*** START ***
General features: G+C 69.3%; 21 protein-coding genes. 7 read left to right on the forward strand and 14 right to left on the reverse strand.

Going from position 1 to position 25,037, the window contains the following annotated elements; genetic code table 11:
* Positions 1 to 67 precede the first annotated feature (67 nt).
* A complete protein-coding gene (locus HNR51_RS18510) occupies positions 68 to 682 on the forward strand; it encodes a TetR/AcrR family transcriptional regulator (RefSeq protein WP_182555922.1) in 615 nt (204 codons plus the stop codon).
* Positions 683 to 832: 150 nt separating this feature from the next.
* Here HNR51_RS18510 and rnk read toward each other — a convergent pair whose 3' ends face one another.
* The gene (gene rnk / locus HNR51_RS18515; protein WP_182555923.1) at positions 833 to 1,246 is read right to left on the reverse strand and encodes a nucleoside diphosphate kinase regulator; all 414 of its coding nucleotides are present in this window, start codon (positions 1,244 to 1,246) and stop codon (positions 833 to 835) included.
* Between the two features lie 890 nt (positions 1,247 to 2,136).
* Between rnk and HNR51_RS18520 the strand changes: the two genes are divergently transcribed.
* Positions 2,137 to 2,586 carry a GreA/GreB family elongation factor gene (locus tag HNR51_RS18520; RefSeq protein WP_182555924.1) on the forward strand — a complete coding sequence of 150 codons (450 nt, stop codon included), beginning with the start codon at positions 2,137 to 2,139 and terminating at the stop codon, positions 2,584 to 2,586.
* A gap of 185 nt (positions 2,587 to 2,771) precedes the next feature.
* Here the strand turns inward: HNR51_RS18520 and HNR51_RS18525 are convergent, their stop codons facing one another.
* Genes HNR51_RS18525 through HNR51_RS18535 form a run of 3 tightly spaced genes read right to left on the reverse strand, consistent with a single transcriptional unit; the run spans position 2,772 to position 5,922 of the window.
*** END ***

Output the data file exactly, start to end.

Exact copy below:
General features: G+C 69.3%; 21 protein-coding genes. 7 read left to right on the forward strand and 14 right to left on the reverse strand.

Going from position 1 to position 25,037, the window contains the following annotated elements; genetic code table 11:
* Positions 1 to 67 precede the first annotated feature (67 nt).
* A complete protein-coding gene (locus HNR51_RS18510) occupies positions 68 to 682 on the forward strand; it encodes a TetR/AcrR family transcriptional regulator (RefSeq protein WP_182555922.1) in 615 nt (204 codons plus the stop codon).
* Positions 683 to 832: 150 nt separating this feature from the next.
* Here HNR51_RS18510 and rnk read toward each other — a convergent pair whose 3' ends face one another.
* The gene (gene rnk / locus HNR51_RS18515; protein WP_182555923.1) at positions 833 to 1,246 is read right to left on the reverse strand and encodes a nucleoside diphosphate kinase regulator; all 414 of its coding nucleotides are present in this window, start codon (positions 1,244 to 1,246) and stop codon (positions 833 to 835) included.
* Between the two features lie 890 nt (positions 1,247 to 2,136).
* Between rnk and HNR51_RS18520 the strand changes: the two genes are divergently transcribed.
* Positions 2,137 to 2,586 carry a GreA/GreB family elongation factor gene (locus tag HNR51_RS18520; RefSeq protein WP_182555924.1) on the forward strand — a complete coding sequence of 150 codons (450 nt, stop codon included), beginning with the start codon at positions 2,137 to 2,139 and terminating at the stop codon, positions 2,584 to 2,586.
* A gap of 185 nt (positions 2,587 to 2,771) precedes the next feature.
* Here the strand turns inward: HNR51_RS18520 and HNR51_RS18525 are convergent, their stop codons facing one another.
* Genes HNR51_RS18525 through HNR51_RS18535 form a run of 3 tightly spaced genes read right to left on the reverse strand, consistent with a single transcriptional unit; the run spans position 2,772 to position 5,922 of the window.